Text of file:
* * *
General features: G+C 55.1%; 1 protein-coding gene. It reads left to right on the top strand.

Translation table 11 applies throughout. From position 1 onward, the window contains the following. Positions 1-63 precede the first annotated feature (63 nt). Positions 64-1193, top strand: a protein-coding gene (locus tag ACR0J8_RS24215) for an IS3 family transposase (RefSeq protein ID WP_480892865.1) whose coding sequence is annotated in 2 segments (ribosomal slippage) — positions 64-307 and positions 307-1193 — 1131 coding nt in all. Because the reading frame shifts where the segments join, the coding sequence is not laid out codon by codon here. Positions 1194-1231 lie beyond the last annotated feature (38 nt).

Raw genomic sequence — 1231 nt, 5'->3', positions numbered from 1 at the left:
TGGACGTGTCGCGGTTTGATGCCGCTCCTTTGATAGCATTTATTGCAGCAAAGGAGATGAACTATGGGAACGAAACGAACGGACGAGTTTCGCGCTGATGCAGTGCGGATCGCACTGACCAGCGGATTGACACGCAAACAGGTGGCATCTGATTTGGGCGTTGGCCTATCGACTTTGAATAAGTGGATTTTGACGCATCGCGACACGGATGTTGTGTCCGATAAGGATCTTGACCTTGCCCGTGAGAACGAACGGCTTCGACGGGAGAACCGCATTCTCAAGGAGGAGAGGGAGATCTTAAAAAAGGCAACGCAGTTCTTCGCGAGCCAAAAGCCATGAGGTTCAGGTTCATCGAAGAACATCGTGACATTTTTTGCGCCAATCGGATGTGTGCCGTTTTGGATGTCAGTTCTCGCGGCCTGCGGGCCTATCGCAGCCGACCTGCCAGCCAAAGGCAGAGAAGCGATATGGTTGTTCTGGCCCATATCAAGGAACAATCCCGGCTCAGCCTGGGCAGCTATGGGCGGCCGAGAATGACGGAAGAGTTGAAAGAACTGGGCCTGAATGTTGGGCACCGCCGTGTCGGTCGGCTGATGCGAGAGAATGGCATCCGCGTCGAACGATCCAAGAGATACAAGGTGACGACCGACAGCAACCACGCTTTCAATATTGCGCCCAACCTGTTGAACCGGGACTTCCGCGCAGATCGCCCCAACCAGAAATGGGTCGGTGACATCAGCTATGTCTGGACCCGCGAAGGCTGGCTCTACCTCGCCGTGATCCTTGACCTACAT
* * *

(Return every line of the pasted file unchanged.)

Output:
General features: G+C 55.1%; 1 protein-coding gene. It reads left to right on the top strand.

Translation table 11 applies throughout. From position 1 onward, the window contains the following. Positions 1-63 precede the first annotated feature (63 nt). Positions 64-1193, top strand: a protein-coding gene (locus tag ACR0J8_RS24215) for an IS3 family transposase (RefSeq protein ID WP_480892865.1) whose coding sequence is annotated in 2 segments (ribosomal slippage) — positions 64-307 and positions 307-1193 — 1131 coding nt in all. Because the reading frame shifts where the segments join, the coding sequence is not laid out codon by codon here. Positions 1194-1231 lie beyond the last annotated feature (38 nt).

Raw genomic sequence — 1231 nt, 5'->3', positions numbered from 1 at the left:
TGGACGTGTCGCGGTTTGATGCCGCTCCTTTGATAGCATTTATTGCAGCAAAGGAGATGAACTATGGGAACGAAACGAACGGACGAGTTTCGCGCTGATGCAGTGCGGATCGCACTGACCAGCGGATTGACACGCAAACAGGTGGCATCTGATTTGGGCGTTGGCCTATCGACTTTGAATAAGTGGATTTTGACGCATCGCGACACGGATGTTGTGTCCGATAAGGATCTTGACCTTGCCCGTGAGAACGAACGGCTTCGACGGGAGAACCGCATTCTCAAGGAGGAGAGGGAGATCTTAAAAAAGGCAACGCAGTTCTTCGCGAGCCAAAAGCCATGAGGTTCAGGTTCATCGAAGAACATCGTGACATTTTTTGCGCCAATCGGATGTGTGCCGTTTTGGATGTCAGTTCTCGCGGCCTGCGGGCCTATCGCAGCCGACCTGCCAGCCAAAGGCAGAGAAGCGATATGGTTGTTCTGGCCCATATCAAGGAACAATCCCGGCTCAGCCTGGGCAGCTATGGGCGGCCGAGAATGACGGAAGAGTTGAAAGAACTGGGCCTGAATGTTGGGCACCGCCGTGTCGGTCGGCTGATGCGAGAGAATGGCATCCGCGTCGAACGATCCAAGAGATACAAGGTGACGACCGACAGCAACCACGCTTTCAATATTGCGCCCAACCTGTTGAACCGGGACTTCCGCGCAGATCGCCCCAACCAGAAATGGGTCGGTGACATCAGCTATGTCTGGACCCGCGAAGGCTGGCTCTACCTCGCCGTGATCCTTGACCTACAT